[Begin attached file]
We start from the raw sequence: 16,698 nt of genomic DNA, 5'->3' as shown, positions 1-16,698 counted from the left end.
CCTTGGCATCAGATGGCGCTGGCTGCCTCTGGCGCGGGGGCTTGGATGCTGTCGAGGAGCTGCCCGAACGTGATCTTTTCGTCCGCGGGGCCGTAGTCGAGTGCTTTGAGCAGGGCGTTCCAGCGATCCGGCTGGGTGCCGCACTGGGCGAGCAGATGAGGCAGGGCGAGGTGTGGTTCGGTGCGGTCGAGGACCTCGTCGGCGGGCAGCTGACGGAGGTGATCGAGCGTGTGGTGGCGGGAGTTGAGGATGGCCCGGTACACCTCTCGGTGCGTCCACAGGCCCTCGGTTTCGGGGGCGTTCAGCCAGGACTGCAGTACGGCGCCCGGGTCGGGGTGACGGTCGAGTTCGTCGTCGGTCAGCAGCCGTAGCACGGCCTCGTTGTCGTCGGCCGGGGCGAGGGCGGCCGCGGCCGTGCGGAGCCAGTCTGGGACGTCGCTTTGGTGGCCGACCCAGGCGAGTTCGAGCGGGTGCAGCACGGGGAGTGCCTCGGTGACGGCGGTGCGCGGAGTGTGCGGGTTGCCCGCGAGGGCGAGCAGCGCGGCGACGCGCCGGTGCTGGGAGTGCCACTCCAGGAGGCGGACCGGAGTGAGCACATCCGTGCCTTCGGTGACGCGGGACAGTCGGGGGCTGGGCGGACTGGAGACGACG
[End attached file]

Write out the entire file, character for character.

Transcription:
We start from the raw sequence: 16,698 nt of genomic DNA, 5'->3' as shown, positions 1-16,698 counted from the left end.
CCTTGGCATCAGATGGCGCTGGCTGCCTCTGGCGCGGGGGCTTGGATGCTGTCGAGGAGCTGCCCGAACGTGATCTTTTCGTCCGCGGGGCCGTAGTCGAGTGCTTTGAGCAGGGCGTTCCAGCGATCCGGCTGGGTGCCGCACTGGGCGAGCAGATGAGGCAGGGCGAGGTGTGGTTCGGTGCGGTCGAGGACCTCGTCGGCGGGCAGCTGACGGAGGTGATCGAGCGTGTGGTGGCGGGAGTTGAGGATGGCCCGGTACACCTCTCGGTGCGTCCACAGGCCCTCGGTTTCGGGGGCGTTCAGCCAGGACTGCAGTACGGCGCCCGGGTCGGGGTGACGGTCGAGTTCGTCGTCGGTCAGCAGCCGTAGCACGGCCTCGTTGTCGTCGGCCGGGGCGAGGGCGGCCGCGGCCGTGCGGAGCCAGTCTGGGACGTCGCTTTGGTGGCCGACCCAGGCGAGTTCGAGCGGGTGCAGCACGGGGAGTGCCTCGGTGACGGCGGTGCGCGGAGTGTGCGGGTTGCCCGCGAGGGCGAGCAGCGCGGCGACGCGCCGGTGCTGGGAGTGCCACTCCAGGAGGCGGACCGGAGTGAGCACATCCGTGCCTTCGGTGACGCGGGACAGTCGGGGGCTGGGCGGACTGGAGACGACG